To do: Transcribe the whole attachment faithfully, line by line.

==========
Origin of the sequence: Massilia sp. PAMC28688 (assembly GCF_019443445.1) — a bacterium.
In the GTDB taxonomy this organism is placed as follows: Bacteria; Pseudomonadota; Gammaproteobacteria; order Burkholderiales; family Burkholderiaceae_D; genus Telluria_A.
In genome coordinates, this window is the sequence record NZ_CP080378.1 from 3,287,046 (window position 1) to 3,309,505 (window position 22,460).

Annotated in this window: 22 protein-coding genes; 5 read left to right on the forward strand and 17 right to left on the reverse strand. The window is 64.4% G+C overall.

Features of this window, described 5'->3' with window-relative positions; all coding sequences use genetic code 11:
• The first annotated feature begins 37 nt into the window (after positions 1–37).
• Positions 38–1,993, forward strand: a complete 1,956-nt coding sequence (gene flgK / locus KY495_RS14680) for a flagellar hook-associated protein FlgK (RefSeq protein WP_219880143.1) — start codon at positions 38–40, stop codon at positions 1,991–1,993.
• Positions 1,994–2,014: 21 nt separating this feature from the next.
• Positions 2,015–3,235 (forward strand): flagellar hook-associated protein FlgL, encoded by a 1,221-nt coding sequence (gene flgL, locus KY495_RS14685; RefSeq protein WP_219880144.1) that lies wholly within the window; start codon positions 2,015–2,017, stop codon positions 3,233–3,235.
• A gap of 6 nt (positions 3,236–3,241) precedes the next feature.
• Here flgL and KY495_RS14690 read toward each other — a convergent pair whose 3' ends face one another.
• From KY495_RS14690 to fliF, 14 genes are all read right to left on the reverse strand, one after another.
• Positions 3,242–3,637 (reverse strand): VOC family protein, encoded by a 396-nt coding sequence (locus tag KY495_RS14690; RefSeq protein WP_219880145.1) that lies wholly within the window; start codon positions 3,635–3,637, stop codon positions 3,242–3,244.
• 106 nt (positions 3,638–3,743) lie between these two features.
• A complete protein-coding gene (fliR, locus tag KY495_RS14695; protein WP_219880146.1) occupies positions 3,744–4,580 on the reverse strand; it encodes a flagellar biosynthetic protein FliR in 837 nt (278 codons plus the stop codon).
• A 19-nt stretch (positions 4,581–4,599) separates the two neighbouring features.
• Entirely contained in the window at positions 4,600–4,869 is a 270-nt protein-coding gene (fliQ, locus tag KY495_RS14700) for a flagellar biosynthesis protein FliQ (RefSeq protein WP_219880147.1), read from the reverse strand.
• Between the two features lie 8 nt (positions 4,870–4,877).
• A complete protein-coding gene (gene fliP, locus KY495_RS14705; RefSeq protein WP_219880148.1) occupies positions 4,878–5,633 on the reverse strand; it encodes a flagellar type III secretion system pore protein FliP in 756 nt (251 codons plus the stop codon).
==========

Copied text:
Origin of the sequence: Massilia sp. PAMC28688 (assembly GCF_019443445.1) — a bacterium.
In the GTDB taxonomy this organism is placed as follows: Bacteria; Pseudomonadota; Gammaproteobacteria; order Burkholderiales; family Burkholderiaceae_D; genus Telluria_A.
In genome coordinates, this window is the sequence record NZ_CP080378.1 from 3,287,046 (window position 1) to 3,309,505 (window position 22,460).

Annotated in this window: 22 protein-coding genes; 5 read left to right on the forward strand and 17 right to left on the reverse strand. The window is 64.4% G+C overall.

Features of this window, described 5'->3' with window-relative positions; all coding sequences use genetic code 11:
• The first annotated feature begins 37 nt into the window (after positions 1–37).
• Positions 38–1,993, forward strand: a complete 1,956-nt coding sequence (gene flgK / locus KY495_RS14680) for a flagellar hook-associated protein FlgK (RefSeq protein WP_219880143.1) — start codon at positions 38–40, stop codon at positions 1,991–1,993.
• Positions 1,994–2,014: 21 nt separating this feature from the next.
• Positions 2,015–3,235 (forward strand): flagellar hook-associated protein FlgL, encoded by a 1,221-nt coding sequence (gene flgL, locus KY495_RS14685; RefSeq protein WP_219880144.1) that lies wholly within the window; start codon positions 2,015–2,017, stop codon positions 3,233–3,235.
• A gap of 6 nt (positions 3,236–3,241) precedes the next feature.
• Here flgL and KY495_RS14690 read toward each other — a convergent pair whose 3' ends face one another.
• From KY495_RS14690 to fliF, 14 genes are all read right to left on the reverse strand, one after another.
• Positions 3,242–3,637 (reverse strand): VOC family protein, encoded by a 396-nt coding sequence (locus tag KY495_RS14690; RefSeq protein WP_219880145.1) that lies wholly within the window; start codon positions 3,635–3,637, stop codon positions 3,242–3,244.
• 106 nt (positions 3,638–3,743) lie between these two features.
• A complete protein-coding gene (fliR, locus tag KY495_RS14695; protein WP_219880146.1) occupies positions 3,744–4,580 on the reverse strand; it encodes a flagellar biosynthetic protein FliR in 837 nt (278 codons plus the stop codon).
• A 19-nt stretch (positions 4,581–4,599) separates the two neighbouring features.
• Entirely contained in the window at positions 4,600–4,869 is a 270-nt protein-coding gene (fliQ, locus tag KY495_RS14700) for a flagellar biosynthesis protein FliQ (RefSeq protein WP_219880147.1), read from the reverse strand.
• Between the two features lie 8 nt (positions 4,870–4,877).
• A complete protein-coding gene (gene fliP, locus KY495_RS14705; RefSeq protein WP_219880148.1) occupies positions 4,878–5,633 on the reverse strand; it encodes a flagellar type III secretion system pore protein FliP in 756 nt (251 codons plus the stop codon).